The development of the upcoming automotive diesel engine generation is predominated by the difficult challenge of reducing emissions while simultaneously improving efficiency. Near the use of alternative bio-fuels, low-temperature premixed combustion processes have been demonstrated to be a feasible solution for this problem. Increasing the mixture homogenization and reducing the combustion temperatures provide decreasing NOx and smoke emissions. However, the large attentions that have been given to this combustion process during the end of the last century have been lowered by drawbacks such as high combustion instability and poor fuel conversion of HCCI combustion (Homogeneous Charge Compression Ignition). Large difficulties have been also encountered in the application of these processes for commercial engine applications. A compromise has been found by providing only a partial homogenization of the fuel mixture by timing the injecting event towards the end of the compression stroke. This solution has shown greater potential for series engine applications, but problems related to the control of the combustion process still remain the major drawback of this technology. This is mainly due to the high system sensitivity to small changes in the charge composition. Moreover the use of this combustion process is limited at low to middle load ranges and a solution for switching to conventional combustion mode must be found. Particularly during transient engine operation, the realization of a torque-neutral switching procedure is a particular difficult task.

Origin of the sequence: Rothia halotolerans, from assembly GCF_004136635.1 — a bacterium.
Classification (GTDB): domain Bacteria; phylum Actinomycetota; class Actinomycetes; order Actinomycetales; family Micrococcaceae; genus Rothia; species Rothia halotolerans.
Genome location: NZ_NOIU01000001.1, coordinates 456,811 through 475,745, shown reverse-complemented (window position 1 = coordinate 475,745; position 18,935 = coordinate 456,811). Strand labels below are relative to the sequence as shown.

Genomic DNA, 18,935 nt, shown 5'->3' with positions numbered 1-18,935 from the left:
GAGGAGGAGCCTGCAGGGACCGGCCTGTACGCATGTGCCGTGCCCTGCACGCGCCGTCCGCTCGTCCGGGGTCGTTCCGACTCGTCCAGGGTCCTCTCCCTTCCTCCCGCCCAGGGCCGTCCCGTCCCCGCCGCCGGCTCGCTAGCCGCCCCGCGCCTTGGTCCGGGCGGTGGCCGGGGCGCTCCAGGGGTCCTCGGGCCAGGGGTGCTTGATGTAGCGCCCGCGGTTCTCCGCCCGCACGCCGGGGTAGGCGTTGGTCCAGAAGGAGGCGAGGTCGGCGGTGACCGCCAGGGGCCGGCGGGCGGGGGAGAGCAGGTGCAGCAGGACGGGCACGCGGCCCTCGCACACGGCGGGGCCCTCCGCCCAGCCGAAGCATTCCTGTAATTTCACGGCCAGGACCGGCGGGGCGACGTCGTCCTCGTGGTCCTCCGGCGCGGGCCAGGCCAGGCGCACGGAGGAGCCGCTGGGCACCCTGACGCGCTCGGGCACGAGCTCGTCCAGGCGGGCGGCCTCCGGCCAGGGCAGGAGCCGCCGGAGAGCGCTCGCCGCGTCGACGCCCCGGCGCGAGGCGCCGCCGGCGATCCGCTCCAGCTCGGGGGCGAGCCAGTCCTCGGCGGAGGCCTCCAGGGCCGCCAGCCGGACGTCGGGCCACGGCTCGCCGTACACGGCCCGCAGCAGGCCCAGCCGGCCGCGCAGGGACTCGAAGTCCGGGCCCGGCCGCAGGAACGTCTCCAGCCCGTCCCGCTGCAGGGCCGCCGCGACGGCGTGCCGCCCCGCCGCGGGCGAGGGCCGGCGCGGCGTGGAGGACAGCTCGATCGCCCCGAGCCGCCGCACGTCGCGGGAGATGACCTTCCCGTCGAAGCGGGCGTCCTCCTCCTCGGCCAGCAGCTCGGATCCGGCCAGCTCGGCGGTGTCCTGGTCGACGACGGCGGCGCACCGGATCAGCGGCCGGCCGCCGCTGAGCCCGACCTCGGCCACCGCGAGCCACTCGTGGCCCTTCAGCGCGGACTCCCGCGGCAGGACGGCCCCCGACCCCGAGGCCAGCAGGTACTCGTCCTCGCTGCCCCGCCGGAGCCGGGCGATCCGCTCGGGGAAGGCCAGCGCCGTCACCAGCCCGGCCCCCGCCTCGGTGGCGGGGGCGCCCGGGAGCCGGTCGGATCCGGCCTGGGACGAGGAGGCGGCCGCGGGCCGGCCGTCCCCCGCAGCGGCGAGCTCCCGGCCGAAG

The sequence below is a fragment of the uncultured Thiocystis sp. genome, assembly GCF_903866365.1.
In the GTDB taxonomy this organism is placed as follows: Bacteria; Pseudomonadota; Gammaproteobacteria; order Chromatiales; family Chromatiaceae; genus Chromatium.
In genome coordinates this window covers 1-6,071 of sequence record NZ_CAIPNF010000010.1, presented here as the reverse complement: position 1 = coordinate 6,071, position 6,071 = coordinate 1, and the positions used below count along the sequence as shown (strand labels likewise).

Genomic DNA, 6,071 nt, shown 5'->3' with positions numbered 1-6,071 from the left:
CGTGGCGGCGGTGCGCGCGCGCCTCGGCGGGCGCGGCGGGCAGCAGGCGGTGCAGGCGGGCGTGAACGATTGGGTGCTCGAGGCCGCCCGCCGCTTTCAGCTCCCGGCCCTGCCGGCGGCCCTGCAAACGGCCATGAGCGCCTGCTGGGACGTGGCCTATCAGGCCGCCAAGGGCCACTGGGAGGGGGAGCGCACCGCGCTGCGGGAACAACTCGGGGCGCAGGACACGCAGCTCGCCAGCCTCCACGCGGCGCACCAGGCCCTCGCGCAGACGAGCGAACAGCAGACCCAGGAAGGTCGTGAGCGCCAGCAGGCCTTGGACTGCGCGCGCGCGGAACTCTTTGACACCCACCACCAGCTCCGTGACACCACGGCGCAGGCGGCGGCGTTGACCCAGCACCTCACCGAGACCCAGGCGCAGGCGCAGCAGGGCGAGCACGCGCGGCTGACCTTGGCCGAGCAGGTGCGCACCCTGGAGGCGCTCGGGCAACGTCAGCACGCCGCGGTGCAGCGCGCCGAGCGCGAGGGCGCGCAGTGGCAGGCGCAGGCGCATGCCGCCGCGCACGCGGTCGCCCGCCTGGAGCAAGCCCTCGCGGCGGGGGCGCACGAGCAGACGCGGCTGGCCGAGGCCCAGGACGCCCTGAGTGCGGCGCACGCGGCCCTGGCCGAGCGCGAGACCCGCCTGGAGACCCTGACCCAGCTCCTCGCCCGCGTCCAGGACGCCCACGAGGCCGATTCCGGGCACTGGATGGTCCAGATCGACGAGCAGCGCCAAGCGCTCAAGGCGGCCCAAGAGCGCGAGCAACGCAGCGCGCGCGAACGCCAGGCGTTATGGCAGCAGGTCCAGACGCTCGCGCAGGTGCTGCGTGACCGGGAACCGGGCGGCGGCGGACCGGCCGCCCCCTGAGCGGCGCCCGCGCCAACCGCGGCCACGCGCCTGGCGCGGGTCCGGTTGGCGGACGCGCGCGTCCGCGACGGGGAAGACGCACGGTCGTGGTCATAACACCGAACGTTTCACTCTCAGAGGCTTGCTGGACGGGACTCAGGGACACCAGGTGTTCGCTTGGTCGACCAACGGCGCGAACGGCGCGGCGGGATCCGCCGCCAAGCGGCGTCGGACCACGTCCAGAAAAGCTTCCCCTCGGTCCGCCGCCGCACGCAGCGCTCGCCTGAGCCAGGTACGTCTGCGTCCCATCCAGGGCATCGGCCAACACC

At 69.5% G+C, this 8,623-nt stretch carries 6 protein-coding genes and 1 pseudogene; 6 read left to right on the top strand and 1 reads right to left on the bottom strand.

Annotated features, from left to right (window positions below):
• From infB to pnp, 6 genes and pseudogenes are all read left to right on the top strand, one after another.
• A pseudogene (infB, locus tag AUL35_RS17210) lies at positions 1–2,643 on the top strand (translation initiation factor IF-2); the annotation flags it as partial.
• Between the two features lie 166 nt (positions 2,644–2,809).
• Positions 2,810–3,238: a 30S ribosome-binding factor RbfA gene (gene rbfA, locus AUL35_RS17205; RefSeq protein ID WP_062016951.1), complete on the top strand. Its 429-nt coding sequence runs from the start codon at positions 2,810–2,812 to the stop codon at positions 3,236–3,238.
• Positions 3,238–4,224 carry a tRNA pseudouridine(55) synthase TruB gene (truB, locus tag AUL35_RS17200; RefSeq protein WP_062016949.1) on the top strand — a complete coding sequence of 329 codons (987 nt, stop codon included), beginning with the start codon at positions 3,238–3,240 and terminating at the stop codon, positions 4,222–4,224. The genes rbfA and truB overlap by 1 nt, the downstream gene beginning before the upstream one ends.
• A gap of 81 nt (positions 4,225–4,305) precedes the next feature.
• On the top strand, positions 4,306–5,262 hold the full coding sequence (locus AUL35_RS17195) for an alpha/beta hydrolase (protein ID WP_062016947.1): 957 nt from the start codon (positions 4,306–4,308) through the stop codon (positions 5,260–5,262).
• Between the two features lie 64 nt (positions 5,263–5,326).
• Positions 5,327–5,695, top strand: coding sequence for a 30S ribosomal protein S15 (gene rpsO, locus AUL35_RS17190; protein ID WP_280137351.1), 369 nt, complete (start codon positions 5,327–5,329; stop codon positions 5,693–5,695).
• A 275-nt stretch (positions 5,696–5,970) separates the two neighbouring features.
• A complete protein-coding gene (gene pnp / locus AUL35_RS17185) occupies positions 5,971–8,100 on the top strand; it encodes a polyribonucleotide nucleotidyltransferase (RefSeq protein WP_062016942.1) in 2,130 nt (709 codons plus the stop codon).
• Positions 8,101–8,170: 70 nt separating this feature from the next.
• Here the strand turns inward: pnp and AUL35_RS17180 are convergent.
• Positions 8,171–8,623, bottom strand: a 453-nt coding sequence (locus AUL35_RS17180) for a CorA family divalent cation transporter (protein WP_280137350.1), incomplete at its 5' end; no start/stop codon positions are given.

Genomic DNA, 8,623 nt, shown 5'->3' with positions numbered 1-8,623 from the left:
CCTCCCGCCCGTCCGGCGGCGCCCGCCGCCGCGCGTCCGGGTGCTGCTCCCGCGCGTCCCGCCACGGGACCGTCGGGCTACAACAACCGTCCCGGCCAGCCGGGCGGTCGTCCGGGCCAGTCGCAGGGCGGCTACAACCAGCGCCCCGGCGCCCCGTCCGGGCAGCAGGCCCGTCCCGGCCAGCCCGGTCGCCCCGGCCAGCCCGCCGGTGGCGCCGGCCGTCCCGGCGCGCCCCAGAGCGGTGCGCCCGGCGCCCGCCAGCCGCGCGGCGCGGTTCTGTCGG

Philipp Skarke, C. Auerbach, M. Bargende, H.-J. Berner

Industry 4.0 and the change in automotive production

Susann Kärcher

Wege zur Produktion der Zukunft – Selbst disruptiv bleiben